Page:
Fire Risk Assessment Checklist – Five Step Checklist To Carry Out A Fire Risk Assessment-1256789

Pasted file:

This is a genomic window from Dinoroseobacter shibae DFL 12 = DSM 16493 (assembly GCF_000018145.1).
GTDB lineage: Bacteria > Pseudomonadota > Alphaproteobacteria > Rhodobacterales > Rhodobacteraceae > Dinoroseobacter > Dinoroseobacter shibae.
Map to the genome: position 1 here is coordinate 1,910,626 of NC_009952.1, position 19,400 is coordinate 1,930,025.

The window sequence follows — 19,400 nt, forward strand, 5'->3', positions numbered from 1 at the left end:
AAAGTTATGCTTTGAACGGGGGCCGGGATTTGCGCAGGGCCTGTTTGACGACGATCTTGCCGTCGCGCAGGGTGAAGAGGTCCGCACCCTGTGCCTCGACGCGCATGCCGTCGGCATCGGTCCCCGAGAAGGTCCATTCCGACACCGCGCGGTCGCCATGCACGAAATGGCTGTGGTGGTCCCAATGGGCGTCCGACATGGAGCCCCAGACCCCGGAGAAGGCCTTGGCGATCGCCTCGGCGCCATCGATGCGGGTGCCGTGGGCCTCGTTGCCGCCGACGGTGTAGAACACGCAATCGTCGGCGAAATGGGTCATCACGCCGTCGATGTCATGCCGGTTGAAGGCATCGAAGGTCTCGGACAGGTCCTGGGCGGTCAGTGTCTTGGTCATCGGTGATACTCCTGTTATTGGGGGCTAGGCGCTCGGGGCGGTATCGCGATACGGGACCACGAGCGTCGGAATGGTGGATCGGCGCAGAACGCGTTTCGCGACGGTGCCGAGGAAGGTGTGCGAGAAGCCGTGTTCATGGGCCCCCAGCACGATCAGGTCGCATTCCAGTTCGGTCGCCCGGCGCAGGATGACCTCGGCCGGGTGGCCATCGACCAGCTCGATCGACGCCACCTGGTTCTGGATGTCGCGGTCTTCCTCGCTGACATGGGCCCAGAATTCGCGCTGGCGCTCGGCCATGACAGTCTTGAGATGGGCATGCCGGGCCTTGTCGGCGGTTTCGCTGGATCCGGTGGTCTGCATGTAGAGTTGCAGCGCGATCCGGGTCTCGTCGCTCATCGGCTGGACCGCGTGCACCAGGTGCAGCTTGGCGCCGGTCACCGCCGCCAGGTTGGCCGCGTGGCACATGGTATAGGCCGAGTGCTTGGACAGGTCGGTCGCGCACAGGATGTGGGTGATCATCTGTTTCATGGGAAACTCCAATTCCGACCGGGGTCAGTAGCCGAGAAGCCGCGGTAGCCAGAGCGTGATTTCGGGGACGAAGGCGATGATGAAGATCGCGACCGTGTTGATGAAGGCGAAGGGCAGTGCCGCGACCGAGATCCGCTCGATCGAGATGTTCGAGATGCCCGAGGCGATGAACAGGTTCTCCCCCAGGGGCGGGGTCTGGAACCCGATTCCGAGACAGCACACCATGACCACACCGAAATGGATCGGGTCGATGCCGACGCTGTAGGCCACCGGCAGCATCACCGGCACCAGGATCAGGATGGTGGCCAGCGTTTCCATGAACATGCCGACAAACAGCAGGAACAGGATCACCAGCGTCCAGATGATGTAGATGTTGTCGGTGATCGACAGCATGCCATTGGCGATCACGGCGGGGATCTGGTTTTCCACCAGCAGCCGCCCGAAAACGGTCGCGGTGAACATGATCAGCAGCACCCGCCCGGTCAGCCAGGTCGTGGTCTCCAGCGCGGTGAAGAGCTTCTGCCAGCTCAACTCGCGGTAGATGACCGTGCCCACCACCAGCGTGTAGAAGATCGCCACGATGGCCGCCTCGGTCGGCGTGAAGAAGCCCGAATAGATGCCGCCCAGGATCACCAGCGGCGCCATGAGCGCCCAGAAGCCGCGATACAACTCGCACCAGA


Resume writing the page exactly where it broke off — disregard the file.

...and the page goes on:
Small Business Fire risk assessments are now a legal requirement for all business premises in the UK. While many .panies use consultants to undertake their fire risk assessments, there is no reason why you cannot carry them out yourself, provided your workplace is relatively straightforward and that you have a reasonable understanding of fire safety issues. Fire Risk Assessment should follow the approved five step process, and you can use the following checklist to guide you through your assessment. The following guide is of necessity fairly basic, but you can find more detailed advice online, including free fire risk assessment forms to .plete as you go along. Stage One – Identify Fire Hazards The best way to go about spotting fire hazards is to think about what would be required to start a fire. Any fire needs three things in order to start. These are a source of ignition, a supply of fuel and oxygen. Check all areas of your building to find possible hazards. Sources of ignition range from the pretty obvious, such as anything involving a naked flame or sparks, to the slightly less obvious. Examples include light bulbs which heat up, any kind of heater and portable electrical appliances, which often lead to fires if they malfunction. Anything which can burn is potential fuel for a fire. Look for paper and card (for example stationary supplies or empty boxes). Check for furnishings and fabrics, plastics, including foam cushions and any potentially flammable materials such as gas canisters. No fire can burn without oxygen, and for the purposes of a fire risk assessment, what we are concerned with is just air, and how it moves around your premises. For each area you look at, consider the extent to which a fire could get a ready supply of air and how it might spread. Look at doors and windows (fire doors in particular) and any ducting, such as for your ventilation system. Stage Two – Identify People Who Are At Risk If a fire did start, look at who would be at risk from it. Give particular attention to anyone working alone or in an isolated part of your premises. Also consider anyone who would have greater difficulty in understanding or with mobility, such as foreign workers, children or disabled people. Do not forget to include visitors or members of the public, or contract workers, who may not be familiar with your workplace and your procedures. Stage Three – Evaluate The Risks This is a very important stage in your fire risk assessment process. Once you know what the hazards are and who is at risk from them, you need to assess the likelihood of those hazards resulting in a fire, and the risks posed to the people in your premises. Once you have done this you need to put in place measures to manage or eliminate those hazards, and to manage or eliminate the risks to people. Stage Four – Record Your Findings You are only legally obliged to do this if you employ five or more people, but it makes sense to do it anyway. The easiest way is to .plete a fire risk assessment form as you go through the process. These can be downloaded free online. Stage Five – Review Regularly Circumstances change, and the hazards will change with them, so you need to review your assessment on a regular basis. Annually is probably a good starting point. If anything obvious changes in your workplace, such as new equipment, machinery, materials or systems, you should review your fire risk assessment at that time to see whether the changes have any impact on it. If you feel that your workplace is perhaps a little .plicated to undertake your own fire risk assessment, or if you simply do not have the time, there are many fire safety consultants who can do this work for you. About the Author: 相关的主题文章:

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